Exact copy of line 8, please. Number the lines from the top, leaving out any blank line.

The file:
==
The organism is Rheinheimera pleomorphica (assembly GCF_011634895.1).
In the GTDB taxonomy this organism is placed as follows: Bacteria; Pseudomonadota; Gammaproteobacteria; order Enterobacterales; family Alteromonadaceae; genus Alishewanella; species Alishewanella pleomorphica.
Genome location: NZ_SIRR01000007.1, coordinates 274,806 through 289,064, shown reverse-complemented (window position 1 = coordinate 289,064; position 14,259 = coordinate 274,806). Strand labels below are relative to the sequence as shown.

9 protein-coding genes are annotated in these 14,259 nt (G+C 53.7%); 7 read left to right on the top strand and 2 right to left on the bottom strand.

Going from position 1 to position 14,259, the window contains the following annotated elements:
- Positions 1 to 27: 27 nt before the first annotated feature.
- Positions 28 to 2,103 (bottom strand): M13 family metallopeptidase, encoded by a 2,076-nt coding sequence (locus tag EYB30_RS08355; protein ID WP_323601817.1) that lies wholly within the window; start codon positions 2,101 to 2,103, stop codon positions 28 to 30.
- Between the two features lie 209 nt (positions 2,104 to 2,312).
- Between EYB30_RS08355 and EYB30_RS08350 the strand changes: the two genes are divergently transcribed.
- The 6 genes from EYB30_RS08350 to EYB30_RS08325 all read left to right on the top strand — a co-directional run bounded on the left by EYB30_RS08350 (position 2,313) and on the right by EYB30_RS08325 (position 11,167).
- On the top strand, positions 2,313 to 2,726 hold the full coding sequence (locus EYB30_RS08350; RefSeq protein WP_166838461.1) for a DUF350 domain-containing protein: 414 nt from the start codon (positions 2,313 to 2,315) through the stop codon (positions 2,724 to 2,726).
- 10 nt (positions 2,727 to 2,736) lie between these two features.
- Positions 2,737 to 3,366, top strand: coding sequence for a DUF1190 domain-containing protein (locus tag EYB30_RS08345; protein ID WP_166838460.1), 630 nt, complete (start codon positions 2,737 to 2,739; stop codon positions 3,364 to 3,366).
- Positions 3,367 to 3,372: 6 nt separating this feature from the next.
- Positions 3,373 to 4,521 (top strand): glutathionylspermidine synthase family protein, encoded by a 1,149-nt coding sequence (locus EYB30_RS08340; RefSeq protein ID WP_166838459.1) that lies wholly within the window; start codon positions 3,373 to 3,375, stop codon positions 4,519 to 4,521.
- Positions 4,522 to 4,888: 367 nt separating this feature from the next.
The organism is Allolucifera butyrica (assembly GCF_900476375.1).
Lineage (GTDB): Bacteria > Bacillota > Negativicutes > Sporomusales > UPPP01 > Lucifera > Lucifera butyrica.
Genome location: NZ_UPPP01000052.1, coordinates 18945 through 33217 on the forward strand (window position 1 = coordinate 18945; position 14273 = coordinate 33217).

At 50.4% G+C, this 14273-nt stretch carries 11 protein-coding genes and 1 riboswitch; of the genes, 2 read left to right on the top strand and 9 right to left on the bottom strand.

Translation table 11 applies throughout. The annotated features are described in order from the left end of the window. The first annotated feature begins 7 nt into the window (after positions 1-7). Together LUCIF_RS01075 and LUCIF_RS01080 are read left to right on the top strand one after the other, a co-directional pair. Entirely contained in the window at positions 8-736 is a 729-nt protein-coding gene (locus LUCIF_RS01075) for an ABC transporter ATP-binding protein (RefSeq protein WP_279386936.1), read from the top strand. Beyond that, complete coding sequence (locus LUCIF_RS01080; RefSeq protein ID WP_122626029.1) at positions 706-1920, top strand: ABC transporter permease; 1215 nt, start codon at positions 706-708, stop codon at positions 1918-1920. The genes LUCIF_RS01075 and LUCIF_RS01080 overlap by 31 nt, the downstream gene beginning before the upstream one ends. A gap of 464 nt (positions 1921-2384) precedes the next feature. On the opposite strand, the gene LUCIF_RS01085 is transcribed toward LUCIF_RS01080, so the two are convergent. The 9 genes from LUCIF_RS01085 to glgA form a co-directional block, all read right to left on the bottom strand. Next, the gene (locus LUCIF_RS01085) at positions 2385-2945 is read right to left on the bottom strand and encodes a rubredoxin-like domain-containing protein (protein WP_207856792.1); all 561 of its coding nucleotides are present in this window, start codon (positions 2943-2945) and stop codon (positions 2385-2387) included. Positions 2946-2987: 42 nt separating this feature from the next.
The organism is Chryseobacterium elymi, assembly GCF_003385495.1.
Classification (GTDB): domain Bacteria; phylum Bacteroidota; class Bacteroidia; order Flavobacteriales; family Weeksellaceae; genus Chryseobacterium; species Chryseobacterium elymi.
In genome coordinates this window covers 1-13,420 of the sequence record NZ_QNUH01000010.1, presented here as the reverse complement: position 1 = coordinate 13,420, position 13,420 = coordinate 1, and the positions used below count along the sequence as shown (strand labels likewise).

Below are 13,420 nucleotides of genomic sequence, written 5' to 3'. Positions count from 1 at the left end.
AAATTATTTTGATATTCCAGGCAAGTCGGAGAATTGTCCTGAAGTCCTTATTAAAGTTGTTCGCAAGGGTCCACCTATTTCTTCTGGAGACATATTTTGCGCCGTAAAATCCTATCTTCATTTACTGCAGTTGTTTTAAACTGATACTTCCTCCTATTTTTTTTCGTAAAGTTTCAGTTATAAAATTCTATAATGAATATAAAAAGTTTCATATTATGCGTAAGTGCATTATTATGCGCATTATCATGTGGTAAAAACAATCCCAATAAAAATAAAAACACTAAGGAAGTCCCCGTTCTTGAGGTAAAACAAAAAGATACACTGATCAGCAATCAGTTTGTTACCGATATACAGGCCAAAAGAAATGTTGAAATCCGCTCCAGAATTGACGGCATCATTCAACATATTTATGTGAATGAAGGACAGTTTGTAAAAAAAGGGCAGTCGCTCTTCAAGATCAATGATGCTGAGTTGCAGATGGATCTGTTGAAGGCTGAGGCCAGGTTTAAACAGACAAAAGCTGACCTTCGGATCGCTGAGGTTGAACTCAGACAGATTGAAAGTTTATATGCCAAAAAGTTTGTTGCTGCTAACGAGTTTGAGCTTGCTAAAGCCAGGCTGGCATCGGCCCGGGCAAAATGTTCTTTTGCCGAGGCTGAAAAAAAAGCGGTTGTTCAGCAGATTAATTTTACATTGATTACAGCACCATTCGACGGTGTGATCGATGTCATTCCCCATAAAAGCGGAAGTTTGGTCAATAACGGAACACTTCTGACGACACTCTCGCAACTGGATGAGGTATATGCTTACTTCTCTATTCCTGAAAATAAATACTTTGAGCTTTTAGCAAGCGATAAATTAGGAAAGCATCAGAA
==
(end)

- Between the two features lie 209 nt (positions 2,104 to 2,312).